ANIMAL collection is Colin Winnette’s second book of fiction. His debut novel, Revelation, is available from Mutable Sound Press.
Monkeybicycle: Spork Press is amazing, and they make incredible literary objects. What is it like to hold one of their perfectly made books with your name on it?
Colin Winnette: They brought just as much to the book as I did, made it more than a book, more than a short story collection. They gave the work a meaningful container, which opens the stories in a number of profitable and surprising ways. The actual physical feeling of the book is just fantastic too. It’s heavy, thick, worth running your fingers over. The books are different with every printing, they degrade, they mutate—they are clean and rough. It’s an honor to be in such skilled and inventive hands. Receiving the first box was one of the best days of my life. I’m not exaggerating. I’ve loved Spork for a few years now, ever since I bought Zachary Schomburg’s From the Fjords, which I loved and still love and still reread regularly. At the time, I thought, this is why books are forever. Other forms will develop alongside them, sure, and offer other valuable reading experiences/valuable experiences in general, but this is something unique and important and irreplaceable. That they agreed to do a book with me, it’s beyond what I could have hoped for myself. I only hope more people get their hands on some of Spork’s projects.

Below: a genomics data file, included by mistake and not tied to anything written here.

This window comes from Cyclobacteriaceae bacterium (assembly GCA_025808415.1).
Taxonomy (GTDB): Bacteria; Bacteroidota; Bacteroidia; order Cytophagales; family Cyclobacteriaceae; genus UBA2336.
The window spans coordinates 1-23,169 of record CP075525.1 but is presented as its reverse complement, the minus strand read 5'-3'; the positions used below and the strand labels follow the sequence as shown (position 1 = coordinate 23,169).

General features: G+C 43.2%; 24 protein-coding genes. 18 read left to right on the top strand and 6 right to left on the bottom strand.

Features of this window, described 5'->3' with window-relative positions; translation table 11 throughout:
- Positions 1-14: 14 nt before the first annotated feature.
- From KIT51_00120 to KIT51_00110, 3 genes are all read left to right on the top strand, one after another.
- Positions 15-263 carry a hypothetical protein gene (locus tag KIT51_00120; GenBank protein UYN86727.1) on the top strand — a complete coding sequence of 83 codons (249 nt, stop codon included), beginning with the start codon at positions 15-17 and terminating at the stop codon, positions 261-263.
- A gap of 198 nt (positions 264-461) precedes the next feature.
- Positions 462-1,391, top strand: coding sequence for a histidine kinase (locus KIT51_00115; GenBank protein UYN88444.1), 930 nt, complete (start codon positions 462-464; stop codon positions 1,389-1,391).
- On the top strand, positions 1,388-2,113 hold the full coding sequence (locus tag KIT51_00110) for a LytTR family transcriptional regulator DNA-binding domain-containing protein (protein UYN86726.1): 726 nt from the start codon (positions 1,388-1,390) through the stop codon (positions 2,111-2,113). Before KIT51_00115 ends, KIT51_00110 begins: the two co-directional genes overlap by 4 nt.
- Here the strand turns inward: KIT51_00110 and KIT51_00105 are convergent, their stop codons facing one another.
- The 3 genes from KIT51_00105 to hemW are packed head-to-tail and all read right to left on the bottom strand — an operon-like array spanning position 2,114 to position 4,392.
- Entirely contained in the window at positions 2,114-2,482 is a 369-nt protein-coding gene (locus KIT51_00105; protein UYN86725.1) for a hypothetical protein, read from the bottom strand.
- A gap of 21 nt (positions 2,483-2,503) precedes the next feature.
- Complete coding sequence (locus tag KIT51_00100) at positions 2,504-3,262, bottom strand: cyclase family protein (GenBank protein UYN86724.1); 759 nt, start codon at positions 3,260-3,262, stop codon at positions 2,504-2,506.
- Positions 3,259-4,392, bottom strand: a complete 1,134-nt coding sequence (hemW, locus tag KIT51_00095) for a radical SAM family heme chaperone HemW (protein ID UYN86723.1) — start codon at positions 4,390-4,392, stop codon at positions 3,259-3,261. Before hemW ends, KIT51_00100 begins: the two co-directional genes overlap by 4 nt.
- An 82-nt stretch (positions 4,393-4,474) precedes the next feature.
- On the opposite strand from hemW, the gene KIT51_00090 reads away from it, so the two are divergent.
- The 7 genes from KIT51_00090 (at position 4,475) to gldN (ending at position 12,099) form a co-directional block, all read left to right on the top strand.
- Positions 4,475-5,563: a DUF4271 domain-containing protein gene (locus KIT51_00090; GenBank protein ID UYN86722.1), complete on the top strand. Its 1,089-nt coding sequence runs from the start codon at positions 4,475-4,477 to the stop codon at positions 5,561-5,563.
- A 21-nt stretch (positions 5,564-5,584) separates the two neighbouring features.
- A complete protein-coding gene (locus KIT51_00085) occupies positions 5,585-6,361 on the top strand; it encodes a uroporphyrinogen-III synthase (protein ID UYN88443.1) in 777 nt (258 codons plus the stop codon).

Mb: Tell us, how did ANIMAL collection come to live at Spork Press?
CW: I published some short pieces from this collection in their online journal awhile back. They were really supportive and seemed to like the stories a lot. I actually sent them another book and they accepted it at the same time as another press, Atticus Books. I thought about it for a while then asked Spork if they would be interested in looking at the animal collection instead. To me, it seemed like a better book for them. The right book for them. Drew was a little irked, I think, until he read the animal book and was like, Oh, this is the book I actually wanted, we’ll do this one. Then it was smooth sailing and everybody was/is happy with the outcome.
Mb: The stories in this collection are all about relationships, some realistic and sad, others quirky and fun: “On the drive home, the QUAIL tells me she’s had an affair with Raymond Carver.” What makes our relationships with one another so inherently animalistic?